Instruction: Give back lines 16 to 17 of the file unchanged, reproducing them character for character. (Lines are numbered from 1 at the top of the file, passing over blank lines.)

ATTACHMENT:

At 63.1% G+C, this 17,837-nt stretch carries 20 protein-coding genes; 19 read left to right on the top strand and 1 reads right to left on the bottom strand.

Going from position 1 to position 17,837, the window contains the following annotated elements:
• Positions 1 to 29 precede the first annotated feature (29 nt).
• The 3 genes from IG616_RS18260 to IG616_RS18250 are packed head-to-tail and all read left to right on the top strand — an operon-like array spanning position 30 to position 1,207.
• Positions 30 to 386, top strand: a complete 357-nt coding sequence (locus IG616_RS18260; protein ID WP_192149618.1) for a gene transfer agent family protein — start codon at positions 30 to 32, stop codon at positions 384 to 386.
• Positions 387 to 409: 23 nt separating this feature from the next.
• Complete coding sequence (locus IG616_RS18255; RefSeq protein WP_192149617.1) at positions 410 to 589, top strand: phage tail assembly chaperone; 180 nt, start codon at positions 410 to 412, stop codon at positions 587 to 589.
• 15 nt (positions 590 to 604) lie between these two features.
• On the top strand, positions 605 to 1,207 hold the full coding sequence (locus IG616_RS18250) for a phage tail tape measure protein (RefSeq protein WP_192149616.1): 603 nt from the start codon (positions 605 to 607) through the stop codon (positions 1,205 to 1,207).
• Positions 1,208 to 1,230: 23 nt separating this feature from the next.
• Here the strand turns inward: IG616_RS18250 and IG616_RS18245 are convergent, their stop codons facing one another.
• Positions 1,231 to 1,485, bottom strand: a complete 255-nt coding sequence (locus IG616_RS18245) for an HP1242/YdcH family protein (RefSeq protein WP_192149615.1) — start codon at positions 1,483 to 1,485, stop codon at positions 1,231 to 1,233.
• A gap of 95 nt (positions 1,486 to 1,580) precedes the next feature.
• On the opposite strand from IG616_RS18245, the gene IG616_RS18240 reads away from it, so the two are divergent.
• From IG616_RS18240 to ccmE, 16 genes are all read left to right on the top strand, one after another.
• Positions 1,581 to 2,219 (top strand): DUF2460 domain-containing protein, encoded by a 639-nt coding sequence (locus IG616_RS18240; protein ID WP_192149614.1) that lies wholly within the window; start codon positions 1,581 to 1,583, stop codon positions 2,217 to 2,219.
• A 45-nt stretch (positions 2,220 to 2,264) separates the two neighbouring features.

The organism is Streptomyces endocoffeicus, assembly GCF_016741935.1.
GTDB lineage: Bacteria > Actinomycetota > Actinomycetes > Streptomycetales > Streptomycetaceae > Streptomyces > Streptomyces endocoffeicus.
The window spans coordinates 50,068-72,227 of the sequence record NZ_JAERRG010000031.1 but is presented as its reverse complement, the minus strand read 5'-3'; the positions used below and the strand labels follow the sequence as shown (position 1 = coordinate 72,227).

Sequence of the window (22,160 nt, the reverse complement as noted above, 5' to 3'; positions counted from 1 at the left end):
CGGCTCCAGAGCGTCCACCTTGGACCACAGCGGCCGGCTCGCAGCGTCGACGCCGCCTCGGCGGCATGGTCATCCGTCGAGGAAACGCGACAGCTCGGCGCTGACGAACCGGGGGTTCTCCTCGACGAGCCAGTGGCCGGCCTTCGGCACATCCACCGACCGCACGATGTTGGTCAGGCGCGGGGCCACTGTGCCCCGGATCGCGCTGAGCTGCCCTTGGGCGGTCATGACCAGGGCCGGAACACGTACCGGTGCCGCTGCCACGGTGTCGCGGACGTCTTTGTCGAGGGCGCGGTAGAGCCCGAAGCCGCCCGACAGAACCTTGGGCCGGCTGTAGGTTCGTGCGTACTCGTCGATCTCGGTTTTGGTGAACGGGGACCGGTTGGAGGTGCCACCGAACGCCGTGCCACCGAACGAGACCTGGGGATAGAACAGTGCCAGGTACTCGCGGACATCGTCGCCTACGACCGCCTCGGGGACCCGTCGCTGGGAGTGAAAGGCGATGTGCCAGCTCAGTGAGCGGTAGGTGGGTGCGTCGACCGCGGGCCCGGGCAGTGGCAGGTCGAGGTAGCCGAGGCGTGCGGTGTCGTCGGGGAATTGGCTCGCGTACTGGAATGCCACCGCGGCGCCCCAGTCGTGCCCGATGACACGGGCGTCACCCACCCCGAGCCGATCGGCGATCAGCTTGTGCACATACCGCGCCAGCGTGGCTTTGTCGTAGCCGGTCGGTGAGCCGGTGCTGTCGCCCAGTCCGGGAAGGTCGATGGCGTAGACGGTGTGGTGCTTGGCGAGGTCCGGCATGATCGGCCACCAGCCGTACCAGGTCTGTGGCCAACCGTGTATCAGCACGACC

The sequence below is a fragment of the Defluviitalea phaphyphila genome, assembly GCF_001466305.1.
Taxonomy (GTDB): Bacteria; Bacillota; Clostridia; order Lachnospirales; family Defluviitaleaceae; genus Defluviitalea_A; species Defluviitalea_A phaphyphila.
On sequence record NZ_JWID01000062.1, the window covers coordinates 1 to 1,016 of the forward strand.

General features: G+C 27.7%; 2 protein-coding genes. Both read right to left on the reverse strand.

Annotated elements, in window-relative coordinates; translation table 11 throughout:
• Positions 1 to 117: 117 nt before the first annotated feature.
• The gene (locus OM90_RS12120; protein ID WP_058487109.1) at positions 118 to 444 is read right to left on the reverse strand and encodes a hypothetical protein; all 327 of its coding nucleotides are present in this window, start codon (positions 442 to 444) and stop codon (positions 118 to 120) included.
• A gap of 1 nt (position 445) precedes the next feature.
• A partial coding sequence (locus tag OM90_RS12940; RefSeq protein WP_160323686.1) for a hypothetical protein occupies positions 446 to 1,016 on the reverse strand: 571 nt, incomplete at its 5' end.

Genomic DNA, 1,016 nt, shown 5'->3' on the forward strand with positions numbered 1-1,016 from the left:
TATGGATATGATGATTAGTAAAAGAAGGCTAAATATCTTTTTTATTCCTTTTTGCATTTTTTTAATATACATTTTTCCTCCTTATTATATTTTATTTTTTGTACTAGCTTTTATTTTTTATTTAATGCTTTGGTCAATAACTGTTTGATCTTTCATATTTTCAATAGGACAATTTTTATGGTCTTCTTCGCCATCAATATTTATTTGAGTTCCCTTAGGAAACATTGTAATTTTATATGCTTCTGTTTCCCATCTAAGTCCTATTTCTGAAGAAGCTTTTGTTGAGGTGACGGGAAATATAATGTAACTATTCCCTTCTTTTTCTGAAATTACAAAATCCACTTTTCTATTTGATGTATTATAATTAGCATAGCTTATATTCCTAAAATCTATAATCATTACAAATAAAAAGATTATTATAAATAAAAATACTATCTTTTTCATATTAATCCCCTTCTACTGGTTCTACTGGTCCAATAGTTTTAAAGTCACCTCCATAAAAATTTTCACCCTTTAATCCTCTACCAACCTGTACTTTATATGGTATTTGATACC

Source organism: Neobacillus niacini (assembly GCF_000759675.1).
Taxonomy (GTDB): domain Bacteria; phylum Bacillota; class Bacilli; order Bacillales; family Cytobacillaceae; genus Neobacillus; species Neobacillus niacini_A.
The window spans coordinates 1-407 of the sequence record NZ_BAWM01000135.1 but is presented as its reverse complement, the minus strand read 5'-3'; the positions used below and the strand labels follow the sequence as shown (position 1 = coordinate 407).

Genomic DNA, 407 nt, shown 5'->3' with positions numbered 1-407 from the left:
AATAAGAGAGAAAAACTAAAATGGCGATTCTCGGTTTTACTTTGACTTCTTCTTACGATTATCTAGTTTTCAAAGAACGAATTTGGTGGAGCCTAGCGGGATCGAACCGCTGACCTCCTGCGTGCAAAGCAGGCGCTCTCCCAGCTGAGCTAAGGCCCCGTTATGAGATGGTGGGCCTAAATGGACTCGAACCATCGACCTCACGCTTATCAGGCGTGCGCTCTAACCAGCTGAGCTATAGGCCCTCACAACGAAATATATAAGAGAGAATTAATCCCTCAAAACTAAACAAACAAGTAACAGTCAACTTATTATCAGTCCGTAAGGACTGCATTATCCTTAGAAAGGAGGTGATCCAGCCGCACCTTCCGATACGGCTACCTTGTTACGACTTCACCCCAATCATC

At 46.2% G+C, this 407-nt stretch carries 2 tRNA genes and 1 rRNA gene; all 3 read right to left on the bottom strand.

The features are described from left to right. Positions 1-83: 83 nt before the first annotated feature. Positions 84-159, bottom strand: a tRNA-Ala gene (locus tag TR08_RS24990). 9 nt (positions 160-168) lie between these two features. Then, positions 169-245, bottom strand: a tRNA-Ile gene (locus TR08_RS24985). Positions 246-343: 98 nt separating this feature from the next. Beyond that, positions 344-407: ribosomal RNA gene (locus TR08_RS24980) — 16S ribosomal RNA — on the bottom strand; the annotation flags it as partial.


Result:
• Positions 1,581 to 2,219 (top strand): DUF2460 domain-containing protein, encoded by a 639-nt coding sequence (locus IG616_RS18240; protein ID WP_192149614.1) that lies wholly within the window; start codon positions 1,581 to 1,583, stop codon positions 2,217 to 2,219.
• A 45-nt stretch (positions 2,220 to 2,264) separates the two neighbouring features.